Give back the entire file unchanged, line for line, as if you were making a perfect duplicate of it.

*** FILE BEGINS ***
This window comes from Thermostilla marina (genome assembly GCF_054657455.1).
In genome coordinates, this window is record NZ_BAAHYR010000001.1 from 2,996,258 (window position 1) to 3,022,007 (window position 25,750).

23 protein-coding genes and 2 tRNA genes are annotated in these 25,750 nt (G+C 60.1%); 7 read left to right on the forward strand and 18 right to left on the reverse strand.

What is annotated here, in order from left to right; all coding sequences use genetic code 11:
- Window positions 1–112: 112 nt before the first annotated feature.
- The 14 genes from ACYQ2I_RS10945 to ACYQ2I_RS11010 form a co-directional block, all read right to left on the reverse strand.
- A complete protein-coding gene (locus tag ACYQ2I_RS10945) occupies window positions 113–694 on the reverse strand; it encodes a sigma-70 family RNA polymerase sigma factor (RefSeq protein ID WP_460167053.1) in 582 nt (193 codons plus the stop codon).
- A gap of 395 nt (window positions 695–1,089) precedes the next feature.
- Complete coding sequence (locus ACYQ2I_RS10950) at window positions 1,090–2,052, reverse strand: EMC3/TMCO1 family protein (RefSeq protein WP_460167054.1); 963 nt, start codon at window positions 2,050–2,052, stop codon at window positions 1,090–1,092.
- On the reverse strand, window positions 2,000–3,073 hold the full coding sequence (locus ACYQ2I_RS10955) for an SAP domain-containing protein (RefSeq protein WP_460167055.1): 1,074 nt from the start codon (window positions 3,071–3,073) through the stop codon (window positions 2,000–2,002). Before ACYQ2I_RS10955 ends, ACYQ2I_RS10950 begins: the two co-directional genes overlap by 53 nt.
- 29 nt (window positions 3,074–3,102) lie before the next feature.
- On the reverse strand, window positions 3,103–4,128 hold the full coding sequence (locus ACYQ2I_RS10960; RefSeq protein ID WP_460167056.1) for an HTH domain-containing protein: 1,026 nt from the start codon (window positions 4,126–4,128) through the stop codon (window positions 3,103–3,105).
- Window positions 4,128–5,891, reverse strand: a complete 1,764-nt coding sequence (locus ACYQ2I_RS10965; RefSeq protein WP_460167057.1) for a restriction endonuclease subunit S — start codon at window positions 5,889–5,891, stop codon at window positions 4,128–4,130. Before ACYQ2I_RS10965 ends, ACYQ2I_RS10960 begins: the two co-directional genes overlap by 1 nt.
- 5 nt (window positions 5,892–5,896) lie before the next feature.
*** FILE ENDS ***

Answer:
This window comes from Thermostilla marina (genome assembly GCF_054657455.1).
In genome coordinates, this window is record NZ_BAAHYR010000001.1 from 2,996,258 (window position 1) to 3,022,007 (window position 25,750).

23 protein-coding genes and 2 tRNA genes are annotated in these 25,750 nt (G+C 60.1%); 7 read left to right on the forward strand and 18 right to left on the reverse strand.

What is annotated here, in order from left to right; all coding sequences use genetic code 11:
- Window positions 1–112: 112 nt before the first annotated feature.
- The 14 genes from ACYQ2I_RS10945 to ACYQ2I_RS11010 form a co-directional block, all read right to left on the reverse strand.
- A complete protein-coding gene (locus tag ACYQ2I_RS10945) occupies window positions 113–694 on the reverse strand; it encodes a sigma-70 family RNA polymerase sigma factor (RefSeq protein ID WP_460167053.1) in 582 nt (193 codons plus the stop codon).
- A gap of 395 nt (window positions 695–1,089) precedes the next feature.
- Complete coding sequence (locus ACYQ2I_RS10950) at window positions 1,090–2,052, reverse strand: EMC3/TMCO1 family protein (RefSeq protein WP_460167054.1); 963 nt, start codon at window positions 2,050–2,052, stop codon at window positions 1,090–1,092.
- On the reverse strand, window positions 2,000–3,073 hold the full coding sequence (locus ACYQ2I_RS10955) for an SAP domain-containing protein (RefSeq protein WP_460167055.1): 1,074 nt from the start codon (window positions 3,071–3,073) through the stop codon (window positions 2,000–2,002). Before ACYQ2I_RS10955 ends, ACYQ2I_RS10950 begins: the two co-directional genes overlap by 53 nt.
- 29 nt (window positions 3,074–3,102) lie before the next feature.
- On the reverse strand, window positions 3,103–4,128 hold the full coding sequence (locus ACYQ2I_RS10960; RefSeq protein ID WP_460167056.1) for an HTH domain-containing protein: 1,026 nt from the start codon (window positions 4,126–4,128) through the stop codon (window positions 3,103–3,105).
- Window positions 4,128–5,891, reverse strand: a complete 1,764-nt coding sequence (locus ACYQ2I_RS10965; RefSeq protein WP_460167057.1) for a restriction endonuclease subunit S — start codon at window positions 5,889–5,891, stop codon at window positions 4,128–4,130. Before ACYQ2I_RS10965 ends, ACYQ2I_RS10960 begins: the two co-directional genes overlap by 1 nt.
- 5 nt (window positions 5,892–5,896) lie before the next feature.